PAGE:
Adult Survivors of Childhood Cancer Have Lower Bone Mineral Density
Men who survived childhood leukemia treatment into adulthood were more likely to have low bone mineral density than other
adults their age, putting them at risk of bone fractures and osteoporosis, a bone disorder common in older adults, according
to a new study.
Researchers led by James G. Gurney, Ph.D., of the University of Michigan Comprehensive Cancer Center, found that 24 percent
of the 74 survivors studied had abnormally low bone mineral density, a measure of bone strength. The average age of the survivors
was 30, and they had been treated an average of 24 years ago for the most common type of childhood cancer, acute lymphoblastic
According to the World Health Organization, in the general population, 11 percent of 30-year-old men and 19 percent of
30-year-old women on average have low bone mineral density, a condition known as osteopenia. In this study, published in the
journal Cancer, 36 percent of men and 16 percent of women had low bone mineral density.
"Studies such as this one stress the importance of monitoring for bone health in these survivors, particularly since there
may be some simple interventions, such as vitamin D and calcium, that may be beneficial," said study lead author Inas Thomas,
M.D., a U-M Medical School fellow.
The researchers also looked at levels of growth hormones, which are affected by leukemia treatment. Low growth hormone levels
can contribute to poor bone health. The researchers believe the disease itself or the treatments, such as radiation-particularly
to the brain-and chemotherapy may affect bone growth.
"We would argue that all adult survivors should be screened," Thomas said. "The disease, chemotherapy and cranial radiation --
even if they do not lead to growth hormone deficiency-may play a role in the development of osteopenia or osteoporosis."
Costs block survivors from follow-up care, study finds
As many as 2 million American cancer survivors may be going without health care because of its expense, according to a recent
National Cancer Institute study.
Based on the National Health Interview Survey that collected data between 2003 and 2006 from 40,000 households, the NCI examined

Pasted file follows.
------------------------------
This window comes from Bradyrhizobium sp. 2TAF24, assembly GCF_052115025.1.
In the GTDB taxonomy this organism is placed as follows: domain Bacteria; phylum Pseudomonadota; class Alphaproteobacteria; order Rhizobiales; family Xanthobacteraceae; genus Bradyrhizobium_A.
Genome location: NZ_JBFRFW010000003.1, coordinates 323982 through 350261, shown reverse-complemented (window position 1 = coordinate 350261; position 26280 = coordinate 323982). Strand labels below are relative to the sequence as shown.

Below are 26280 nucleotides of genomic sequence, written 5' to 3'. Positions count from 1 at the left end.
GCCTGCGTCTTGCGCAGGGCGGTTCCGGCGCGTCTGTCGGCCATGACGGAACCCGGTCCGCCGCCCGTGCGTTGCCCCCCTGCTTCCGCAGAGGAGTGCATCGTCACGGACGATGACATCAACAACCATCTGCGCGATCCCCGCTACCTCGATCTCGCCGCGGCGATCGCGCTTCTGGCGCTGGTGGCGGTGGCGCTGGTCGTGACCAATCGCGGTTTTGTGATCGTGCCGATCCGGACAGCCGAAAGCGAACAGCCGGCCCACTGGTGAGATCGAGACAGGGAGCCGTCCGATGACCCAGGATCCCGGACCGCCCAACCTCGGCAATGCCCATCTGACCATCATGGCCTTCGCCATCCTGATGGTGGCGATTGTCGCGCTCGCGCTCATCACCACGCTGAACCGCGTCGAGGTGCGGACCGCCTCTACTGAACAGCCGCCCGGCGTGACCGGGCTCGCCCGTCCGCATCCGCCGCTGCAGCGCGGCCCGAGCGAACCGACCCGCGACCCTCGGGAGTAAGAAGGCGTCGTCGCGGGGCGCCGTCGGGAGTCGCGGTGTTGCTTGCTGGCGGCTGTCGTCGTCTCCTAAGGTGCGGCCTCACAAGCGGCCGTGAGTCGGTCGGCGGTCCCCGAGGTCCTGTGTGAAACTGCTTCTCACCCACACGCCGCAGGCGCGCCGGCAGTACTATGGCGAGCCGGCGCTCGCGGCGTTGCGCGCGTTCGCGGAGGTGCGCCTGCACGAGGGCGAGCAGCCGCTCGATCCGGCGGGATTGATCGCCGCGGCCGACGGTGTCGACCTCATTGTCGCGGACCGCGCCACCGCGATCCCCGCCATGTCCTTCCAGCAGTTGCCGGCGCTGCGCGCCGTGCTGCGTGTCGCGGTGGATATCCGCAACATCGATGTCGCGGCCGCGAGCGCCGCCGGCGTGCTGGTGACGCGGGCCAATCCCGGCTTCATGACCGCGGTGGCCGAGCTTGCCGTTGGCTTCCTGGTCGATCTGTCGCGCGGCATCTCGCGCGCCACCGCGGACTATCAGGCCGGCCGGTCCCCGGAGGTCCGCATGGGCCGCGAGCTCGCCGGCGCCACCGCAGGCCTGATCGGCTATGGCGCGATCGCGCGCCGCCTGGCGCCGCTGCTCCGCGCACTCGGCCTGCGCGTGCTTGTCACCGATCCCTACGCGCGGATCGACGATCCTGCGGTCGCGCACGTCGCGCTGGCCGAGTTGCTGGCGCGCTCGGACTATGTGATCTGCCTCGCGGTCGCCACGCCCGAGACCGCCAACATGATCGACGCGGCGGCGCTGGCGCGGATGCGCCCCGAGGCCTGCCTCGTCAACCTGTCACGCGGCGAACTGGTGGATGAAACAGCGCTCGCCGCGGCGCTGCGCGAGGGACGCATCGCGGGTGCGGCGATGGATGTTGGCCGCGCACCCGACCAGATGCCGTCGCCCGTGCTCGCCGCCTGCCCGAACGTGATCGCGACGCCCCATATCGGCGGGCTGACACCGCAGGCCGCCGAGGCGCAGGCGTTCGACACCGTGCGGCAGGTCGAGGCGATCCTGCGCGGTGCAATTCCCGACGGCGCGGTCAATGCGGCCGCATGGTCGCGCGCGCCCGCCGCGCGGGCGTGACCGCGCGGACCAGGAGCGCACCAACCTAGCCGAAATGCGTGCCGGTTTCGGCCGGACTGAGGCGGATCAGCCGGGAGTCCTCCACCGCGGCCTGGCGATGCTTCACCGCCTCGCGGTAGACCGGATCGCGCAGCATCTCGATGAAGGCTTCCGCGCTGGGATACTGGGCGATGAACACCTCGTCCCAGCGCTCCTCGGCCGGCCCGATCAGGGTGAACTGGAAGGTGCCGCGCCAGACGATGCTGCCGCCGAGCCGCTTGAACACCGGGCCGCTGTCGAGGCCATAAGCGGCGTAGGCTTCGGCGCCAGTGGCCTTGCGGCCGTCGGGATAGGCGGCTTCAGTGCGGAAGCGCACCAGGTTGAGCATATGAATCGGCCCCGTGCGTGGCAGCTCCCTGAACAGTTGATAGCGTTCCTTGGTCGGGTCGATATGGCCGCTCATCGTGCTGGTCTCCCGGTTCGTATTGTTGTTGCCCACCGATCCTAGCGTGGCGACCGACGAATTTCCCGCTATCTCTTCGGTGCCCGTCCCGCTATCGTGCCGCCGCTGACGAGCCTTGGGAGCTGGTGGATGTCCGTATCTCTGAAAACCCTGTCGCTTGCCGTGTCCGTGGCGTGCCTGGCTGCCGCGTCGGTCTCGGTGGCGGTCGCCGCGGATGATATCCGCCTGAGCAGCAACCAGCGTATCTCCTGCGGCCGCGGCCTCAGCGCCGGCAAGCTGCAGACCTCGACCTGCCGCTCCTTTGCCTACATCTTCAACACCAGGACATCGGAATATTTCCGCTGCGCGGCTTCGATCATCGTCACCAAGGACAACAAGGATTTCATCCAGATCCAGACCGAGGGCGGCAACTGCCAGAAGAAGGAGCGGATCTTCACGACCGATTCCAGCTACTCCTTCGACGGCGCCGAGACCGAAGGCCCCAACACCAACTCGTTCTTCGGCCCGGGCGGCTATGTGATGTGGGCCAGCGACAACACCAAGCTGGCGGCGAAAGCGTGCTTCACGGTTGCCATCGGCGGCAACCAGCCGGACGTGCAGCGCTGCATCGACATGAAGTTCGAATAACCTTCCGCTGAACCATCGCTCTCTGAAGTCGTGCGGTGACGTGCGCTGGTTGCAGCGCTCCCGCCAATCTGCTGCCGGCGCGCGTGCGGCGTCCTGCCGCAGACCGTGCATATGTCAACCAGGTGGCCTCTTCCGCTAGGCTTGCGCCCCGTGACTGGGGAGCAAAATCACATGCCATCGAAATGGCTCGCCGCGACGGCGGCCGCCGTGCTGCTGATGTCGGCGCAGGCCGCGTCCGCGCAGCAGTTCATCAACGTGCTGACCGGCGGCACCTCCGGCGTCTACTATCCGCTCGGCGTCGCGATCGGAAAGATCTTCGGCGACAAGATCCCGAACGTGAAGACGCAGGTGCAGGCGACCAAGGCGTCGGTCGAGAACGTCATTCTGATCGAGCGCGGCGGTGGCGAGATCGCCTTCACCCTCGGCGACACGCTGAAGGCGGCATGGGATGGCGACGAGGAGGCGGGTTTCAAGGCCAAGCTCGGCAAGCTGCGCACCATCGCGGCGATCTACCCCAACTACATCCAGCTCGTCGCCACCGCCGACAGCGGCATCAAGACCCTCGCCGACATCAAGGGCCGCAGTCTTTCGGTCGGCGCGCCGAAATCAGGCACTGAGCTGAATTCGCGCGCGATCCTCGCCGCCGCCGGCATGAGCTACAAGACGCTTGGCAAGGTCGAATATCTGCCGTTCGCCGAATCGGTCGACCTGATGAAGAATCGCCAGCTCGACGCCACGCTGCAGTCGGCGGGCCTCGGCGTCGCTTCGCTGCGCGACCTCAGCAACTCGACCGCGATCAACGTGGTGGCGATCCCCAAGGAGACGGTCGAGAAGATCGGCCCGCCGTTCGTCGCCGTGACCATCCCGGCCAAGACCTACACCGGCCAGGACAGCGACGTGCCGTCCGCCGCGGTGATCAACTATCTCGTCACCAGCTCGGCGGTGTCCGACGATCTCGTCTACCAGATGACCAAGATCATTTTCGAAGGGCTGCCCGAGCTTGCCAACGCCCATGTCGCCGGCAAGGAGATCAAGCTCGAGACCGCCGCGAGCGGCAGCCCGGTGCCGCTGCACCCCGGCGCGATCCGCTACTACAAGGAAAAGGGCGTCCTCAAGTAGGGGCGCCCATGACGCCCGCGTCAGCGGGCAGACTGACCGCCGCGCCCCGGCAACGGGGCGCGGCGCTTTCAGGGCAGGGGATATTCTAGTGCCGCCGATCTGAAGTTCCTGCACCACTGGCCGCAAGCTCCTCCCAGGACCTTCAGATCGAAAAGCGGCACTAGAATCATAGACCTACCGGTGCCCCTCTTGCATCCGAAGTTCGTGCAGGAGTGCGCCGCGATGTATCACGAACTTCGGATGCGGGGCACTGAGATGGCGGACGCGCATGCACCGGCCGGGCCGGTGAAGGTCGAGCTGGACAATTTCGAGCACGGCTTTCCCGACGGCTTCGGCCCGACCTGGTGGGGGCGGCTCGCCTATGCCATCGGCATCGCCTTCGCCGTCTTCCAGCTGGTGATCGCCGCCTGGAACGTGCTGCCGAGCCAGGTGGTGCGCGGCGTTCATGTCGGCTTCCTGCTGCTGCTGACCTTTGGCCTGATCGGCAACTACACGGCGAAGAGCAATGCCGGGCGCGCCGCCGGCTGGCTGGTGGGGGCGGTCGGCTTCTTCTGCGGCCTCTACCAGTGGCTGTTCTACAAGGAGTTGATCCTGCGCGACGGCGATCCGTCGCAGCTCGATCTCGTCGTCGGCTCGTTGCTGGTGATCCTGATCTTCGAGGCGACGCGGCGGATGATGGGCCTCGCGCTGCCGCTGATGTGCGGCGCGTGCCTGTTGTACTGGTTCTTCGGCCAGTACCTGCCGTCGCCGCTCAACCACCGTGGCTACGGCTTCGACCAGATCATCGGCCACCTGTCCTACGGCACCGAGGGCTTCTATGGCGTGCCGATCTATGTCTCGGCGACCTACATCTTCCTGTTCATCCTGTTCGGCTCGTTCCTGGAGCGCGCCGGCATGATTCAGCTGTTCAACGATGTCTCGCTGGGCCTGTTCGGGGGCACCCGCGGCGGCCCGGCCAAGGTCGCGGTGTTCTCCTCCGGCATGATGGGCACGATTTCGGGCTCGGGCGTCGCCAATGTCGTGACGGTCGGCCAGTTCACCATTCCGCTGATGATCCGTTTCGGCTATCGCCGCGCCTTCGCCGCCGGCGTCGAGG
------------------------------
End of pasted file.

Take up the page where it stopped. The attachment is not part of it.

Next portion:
health-seeking behaviors of 6,602 adult cancer survivors as compared with 104,000 adults without a cancer history.
Survivors younger than 65 were almost twice as likely to go without medical care as were people in the same age group who had
never had cancer.
Douglas Blayney, M.D., medical director for the University of Michigan Comprehensive Cancer Center, said it's critical for
cancer survivors to seek regular medical care.
"We know that some people who have one cancer are at high risk for getting a second cancer, either from innate susceptibility
or as a side effect of treatment. Part of survivorship care is targeting those who are most at risk so that we catch cancers early
when they're more likely to be treatable," said Dr. Blayney, who was not involved in the NCI study. "If it's important for the
general population to be screened to catch cancers early, then it's even more important for cancer survivors because of their
increased risk for developing second cancers."
The NCI study found that almost 8 percent of the cancer survivors went without medical care because of cost. Nearly 11 percent
went without dental care, 3 percent went without mental health care and 10 percent failed to fill prescriptions for the same reason.
African-American and Hispanic cancer survivors appeared to be disproportionately affected by cost: Hispanic survivors were twice
as likely as white survivors to go without prescriptions, while African-Americans were 87 percent more likely than whites to do that.
"There are certainly a lot of things we don't know about survivorship care. This study points out that cost is one barrier to
care, but there may be others we don't understand," Blayney said. "One of the ways we can address this within the medical community
is to be more directed in our testing so that we can target those people we know are at risk. That way, we can be more efficient in
our use of health-care dollars."
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